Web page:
1. What is your general approach to fertilizer?
2. What do you use, where do you get it?
3. How did you come to the decision to use what you use?
4. Are you rigid about organic gardening practices?
5. What is the approximate size and method (tilled rows/raised beds/container/etc)?
Bear in mind that I live in Ecuador.
1. The best fertilizer and fertilization methods are in well-enriched soil before planting. I tend to spend more time making sure I've got a good foundation, and then (with most crops, at least - I'll give you an explanation of bananas and papayas at high altitudes at the end of this post) add fertilizer only when it's time to rotate crops (ie postharvest). I topdress my fruit trees after harvest.
2. Marine algae paste (ag store), cuy droppings (neighbours), aged manure (friend's farm, tends to be a mix of cow, horse, and bunny). I've also got an active volcano about 25km from me, which provides me with a light dusting of very nutrient-rich ash from time to time.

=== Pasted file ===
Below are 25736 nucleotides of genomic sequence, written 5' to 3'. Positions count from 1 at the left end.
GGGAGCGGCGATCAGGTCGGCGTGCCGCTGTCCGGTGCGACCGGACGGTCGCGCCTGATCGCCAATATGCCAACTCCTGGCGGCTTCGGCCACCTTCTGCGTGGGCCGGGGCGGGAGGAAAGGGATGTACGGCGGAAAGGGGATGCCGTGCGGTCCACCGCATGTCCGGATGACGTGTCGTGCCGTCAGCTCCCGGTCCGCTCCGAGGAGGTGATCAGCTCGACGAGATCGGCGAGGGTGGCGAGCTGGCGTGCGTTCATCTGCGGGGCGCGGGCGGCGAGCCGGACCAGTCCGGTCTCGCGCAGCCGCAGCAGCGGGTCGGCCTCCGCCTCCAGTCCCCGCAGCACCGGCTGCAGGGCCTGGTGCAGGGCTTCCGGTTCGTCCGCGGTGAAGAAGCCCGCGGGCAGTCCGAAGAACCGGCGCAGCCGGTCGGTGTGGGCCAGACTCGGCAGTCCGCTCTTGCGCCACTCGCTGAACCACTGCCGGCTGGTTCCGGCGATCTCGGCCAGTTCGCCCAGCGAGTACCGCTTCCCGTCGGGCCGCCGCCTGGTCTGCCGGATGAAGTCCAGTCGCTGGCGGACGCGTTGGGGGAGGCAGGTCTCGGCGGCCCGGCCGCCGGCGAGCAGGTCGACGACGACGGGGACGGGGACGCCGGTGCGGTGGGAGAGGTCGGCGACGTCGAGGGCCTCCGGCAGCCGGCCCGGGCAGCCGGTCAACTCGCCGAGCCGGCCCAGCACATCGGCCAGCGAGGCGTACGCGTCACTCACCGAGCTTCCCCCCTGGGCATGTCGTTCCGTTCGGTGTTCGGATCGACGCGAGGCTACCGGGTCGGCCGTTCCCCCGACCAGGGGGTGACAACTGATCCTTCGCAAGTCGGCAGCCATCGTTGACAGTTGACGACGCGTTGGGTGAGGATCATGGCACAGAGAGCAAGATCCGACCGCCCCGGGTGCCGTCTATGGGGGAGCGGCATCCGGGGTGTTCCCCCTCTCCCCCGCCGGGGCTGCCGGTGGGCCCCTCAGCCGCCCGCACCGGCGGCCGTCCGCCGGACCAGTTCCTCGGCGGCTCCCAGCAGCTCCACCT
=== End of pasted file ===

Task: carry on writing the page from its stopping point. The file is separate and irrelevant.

3. For the algae, which is used with specific plants, it was the best low-dosage daily organic I could find. For the manures, it's what is least expensive and easiest to get ahold of - which sums up my entire country's philosophy of organic fertilizers.
4. About 99% of the time. When I have very bad mildew infestations on my tomatoes, I'll use a little copper sulfate, which breaks the rules but saves the plants.
5. I've got about 20 square meters all told; I do tiered beds for cyclical veggies, hilled planting for bananas, pineapples, and papaya (a guild pairing), and containers for herbs and tomatoes. I've also got established plum, peach, and citrus trees, which I had no say in planting and which are scattered throughout the garden areas. At the new house, I'll be scattering in the grand Incan tradition - a little bit of everything, intensively, and close together.
And now the note about bananas and papayas. At high altitudes, these survive best with continuous, daily feeding. This brought me to the use of soluble marine algae paste, which can be calibrated for the number of plants and then simply added to the day's water. Bananas and papayas are the only plants I feed daily - in all other cases, fertilizer happens after harvest.